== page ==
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At first glance, a fitword seems identical to a kriss kross and indeed, this is close to the truth. In both cases the objective is to place listed words in a grid. From a compiler's perspective, each puzzle requires a diametrically opposite approach.
For a fitword, the grid comes first. The grid used for a fitword takes a regular form and so, like a crossword grid, it usually has a symmetrical design. (The printed grid is still more likely to resemble a kriss kross grid than a crossword grid; ie, blank cells are left empty rather than filled with black.) This means the number of words and the letter-lengths of words is predetermined. It also means that a fitword is unlikely to have a themed word list, because the chance of gathering a complete set of words (of particular lengths, that will intersect) on a certain theme is slight.
The use of a regular grid can mean the puzzle is particularly challenging, as there may be a large number of words at each letter-length. For example, the Jig-A-Link fitword in Puzzler has twelve 3-letter words, thirty-six 7-letter words, four 8-letter words and eight 9-letter words. This means that in every position on the grid, the solver is faced with a lot of options.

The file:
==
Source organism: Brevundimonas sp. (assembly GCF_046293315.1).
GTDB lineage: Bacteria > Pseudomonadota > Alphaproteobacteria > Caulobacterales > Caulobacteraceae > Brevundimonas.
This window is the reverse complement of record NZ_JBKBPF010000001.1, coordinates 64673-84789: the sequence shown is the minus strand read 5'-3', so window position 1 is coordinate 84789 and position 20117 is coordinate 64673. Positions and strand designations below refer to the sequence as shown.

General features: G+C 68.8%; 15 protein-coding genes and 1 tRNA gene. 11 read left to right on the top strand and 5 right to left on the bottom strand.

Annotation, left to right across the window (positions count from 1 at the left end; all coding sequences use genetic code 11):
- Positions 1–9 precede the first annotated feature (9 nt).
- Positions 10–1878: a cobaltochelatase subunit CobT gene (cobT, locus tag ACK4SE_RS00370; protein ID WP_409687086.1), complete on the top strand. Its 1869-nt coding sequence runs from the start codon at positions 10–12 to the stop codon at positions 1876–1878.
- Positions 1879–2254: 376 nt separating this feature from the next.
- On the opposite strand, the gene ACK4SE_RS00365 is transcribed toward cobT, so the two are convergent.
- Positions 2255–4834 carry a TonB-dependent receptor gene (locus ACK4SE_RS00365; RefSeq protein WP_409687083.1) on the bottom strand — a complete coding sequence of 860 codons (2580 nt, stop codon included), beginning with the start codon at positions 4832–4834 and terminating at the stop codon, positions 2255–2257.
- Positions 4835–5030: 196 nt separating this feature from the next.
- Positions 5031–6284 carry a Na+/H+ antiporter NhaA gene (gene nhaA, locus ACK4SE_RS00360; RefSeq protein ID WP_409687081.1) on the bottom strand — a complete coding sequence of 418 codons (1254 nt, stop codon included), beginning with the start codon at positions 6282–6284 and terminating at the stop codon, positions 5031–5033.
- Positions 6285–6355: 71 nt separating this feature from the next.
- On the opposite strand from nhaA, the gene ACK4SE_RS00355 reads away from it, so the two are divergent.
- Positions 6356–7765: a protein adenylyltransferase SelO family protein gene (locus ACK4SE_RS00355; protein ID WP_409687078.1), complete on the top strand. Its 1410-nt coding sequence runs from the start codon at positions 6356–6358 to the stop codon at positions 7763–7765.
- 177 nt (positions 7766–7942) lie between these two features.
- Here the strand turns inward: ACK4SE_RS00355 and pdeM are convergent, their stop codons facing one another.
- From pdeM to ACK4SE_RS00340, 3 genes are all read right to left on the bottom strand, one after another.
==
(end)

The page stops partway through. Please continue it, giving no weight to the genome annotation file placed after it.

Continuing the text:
The start-point for a kriss kross, on the other hand, is the list of words. The list is usually connected with a theme. The final shape of the freeform grid is dictated by the word list. The level of intersection of words in a kriss kross is likely to be less than in a fitword.
Recent times have brought one useful innovation: the addition of a small number at the start of each item in the grid, to indicate the letter-length required to fill it. Where it is used, this feature saves time for the solver.
There are several common fitword variants, including the dilemma fitword (two grids, but only one list of words) and trilemma (three grids and one word list).
The best way to tackle a fitword and a kriss kross is to try to place those words with the least number of options, first; in other words, look for the letter lengths that contain the shortest lists of words. In a kriss kross, happily, these often prove to be the longer words.